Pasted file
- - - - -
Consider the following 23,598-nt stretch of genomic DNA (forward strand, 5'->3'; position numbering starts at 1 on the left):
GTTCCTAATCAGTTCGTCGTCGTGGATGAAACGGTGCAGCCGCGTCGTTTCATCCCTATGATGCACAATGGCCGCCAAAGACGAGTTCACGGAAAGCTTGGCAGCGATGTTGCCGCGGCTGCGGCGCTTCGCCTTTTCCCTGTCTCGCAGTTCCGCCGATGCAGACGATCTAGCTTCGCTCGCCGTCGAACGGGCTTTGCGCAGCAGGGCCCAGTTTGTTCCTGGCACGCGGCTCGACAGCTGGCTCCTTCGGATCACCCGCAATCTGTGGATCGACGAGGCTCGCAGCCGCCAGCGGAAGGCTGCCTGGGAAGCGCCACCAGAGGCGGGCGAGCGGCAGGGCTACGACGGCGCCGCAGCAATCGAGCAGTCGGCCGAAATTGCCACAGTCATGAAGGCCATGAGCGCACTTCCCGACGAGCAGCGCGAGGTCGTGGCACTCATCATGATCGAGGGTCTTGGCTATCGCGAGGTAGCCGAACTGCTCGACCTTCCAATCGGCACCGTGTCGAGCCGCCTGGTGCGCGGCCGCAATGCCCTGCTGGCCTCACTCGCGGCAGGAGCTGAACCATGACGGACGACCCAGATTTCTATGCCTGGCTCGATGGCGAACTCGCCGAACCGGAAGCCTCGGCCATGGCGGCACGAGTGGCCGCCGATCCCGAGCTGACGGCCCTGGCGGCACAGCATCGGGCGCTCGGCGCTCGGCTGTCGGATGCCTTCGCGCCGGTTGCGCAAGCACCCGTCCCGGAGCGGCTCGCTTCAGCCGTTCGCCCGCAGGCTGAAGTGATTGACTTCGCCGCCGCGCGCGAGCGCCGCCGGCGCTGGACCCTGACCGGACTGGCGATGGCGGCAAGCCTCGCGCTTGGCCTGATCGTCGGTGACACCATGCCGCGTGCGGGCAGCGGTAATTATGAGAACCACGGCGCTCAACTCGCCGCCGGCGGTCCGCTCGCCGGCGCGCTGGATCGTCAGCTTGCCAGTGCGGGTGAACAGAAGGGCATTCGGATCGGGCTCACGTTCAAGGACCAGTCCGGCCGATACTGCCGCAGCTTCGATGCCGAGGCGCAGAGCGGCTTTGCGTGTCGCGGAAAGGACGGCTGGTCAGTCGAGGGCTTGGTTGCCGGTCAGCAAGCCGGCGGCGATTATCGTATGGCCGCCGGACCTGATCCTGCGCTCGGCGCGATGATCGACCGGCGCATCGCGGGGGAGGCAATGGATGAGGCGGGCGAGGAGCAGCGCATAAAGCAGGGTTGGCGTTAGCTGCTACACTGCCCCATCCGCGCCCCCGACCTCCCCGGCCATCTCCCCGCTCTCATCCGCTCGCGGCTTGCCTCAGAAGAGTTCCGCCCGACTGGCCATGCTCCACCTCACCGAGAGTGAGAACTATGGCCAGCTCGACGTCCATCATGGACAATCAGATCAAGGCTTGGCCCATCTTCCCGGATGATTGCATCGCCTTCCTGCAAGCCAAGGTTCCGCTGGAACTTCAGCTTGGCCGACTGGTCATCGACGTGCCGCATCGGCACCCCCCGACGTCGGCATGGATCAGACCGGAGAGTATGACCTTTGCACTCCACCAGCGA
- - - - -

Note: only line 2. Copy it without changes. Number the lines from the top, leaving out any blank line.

GTTCCTAATCAGTTCGTCGTCGTGGATGAAACGGTGCAGCCGCGTCGTTTCATCCCTATGATGCACAATGGCCGCCAAAGACGAGTTCACGGAAAGCTTGGCAGCGATGTTGCCGCGGCTGCGGCGCTTCGCCTTTTCCCTGTCTCGCAGTTCCGCCGATGCAGACGATCTAGCTTCGCTCGCCGTCGAACGGGCTTTGCGCAGCAGGGCCCAGTTTGTTCCTGGCACGCGGCTCGACAGCTGGCTCCTTCGGATCACCCGCAATCTGTGGATCGACGAGGCTCGCAGCCGCCAGCGGAAGGCTGCCTGGGAAGCGCCACCAGAGGCGGGCGAGCGGCAGGGCTACGACGGCGCCGCAGCAATCGAGCAGTCGGCCGAAATTGCCACAGTCATGAAGGCCATGAGCGCACTTCCCGACGAGCAGCGCGAGGTCGTGGCACTCATCATGATCGAGGGTCTTGGCTATCGCGAGGTAGCCGAACTGCTCGACCTTCCAATCGGCACCGTGTCGAGCCGCCTGGTGCGCGGCCGCAATGCCCTGCTGGCCTCACTCGCGGCAGGAGCTGAACCATGACGGACGACCCAGATTTCTATGCCTGGCTCGATGGCGAACTCGCCGAACCGGAAGCCTCGGCCATGGCGGCACGAGTGGCCGCCGATCCCGAGCTGACGGCCCTGGCGGCACAGCATCGGGCGCTCGGCGCTCGGCTGTCGGATGCCTTCGCGCCGGTTGCGCAAGCACCCGTCCCGGAGCGGCTCGCTTCAGCCGTTCGCCCGCAGGCTGAAGTGATTGACTTCGCCGCCGCGCGCGAGCGCCGCCGGCGCTGGACCCTGACCGGACTGGCGATGGCGGCAAGCCTCGCGCTTGGCCTGATCGTCGGTGACACCATGCCGCGTGCGGGCAGCGGTAATTATGAGAACCACGGCGCTCAACTCGCCGCCGGCGGTCCGCTCGCCGGCGCGCTGGATCGTCAGCTTGCCAGTGCGGGTGAACAGAAGGGCATTCGGATCGGGCTCACGTTCAAGGACCAGTCCGGCCGATACTGCCGCAGCTTCGATGCCGAGGCGCAGAGCGGCTTTGCGTGTCGCGGAAAGGACGGCTGGTCAGTCGAGGGCTTGGTTGCCGGTCAGCAAGCCGGCGGCGATTATCGTATGGCCGCCGGACCTGATCCTGCGCTCGGCGCGATGATCGACCGGCGCATCGCGGGGGAGGCAATGGATGAGGCGGGCGAGGAGCAGCGCATAAAGCAGGGTTGGCGTTAGCTGCTACACTGCCCCATCCGCGCCCCCGACCTCCCCGGCCATCTCCCCGCTCTCATCCGCTCGCGGCTTGCCTCAGAAGAGTTCCGCCCGACTGGCCATGCTCCACCTCACCGAGAGTGAGAACTATGGCCAGCTCGACGTCCATCATGGACAATCAGATCAAGGCTTGGCCCATCTTCCCGGATGATTGCATCGCCTTCCTGCAAGCCAAGGTTCCGCTGGAACTTCAGCTTGGCCGACTGGTCATCGACGTGCCGCATCGGCACCCCCCGACGTCGGCATGGATCAGACCGGAGAGTATGACCTTTGCACTCCACCAGCGA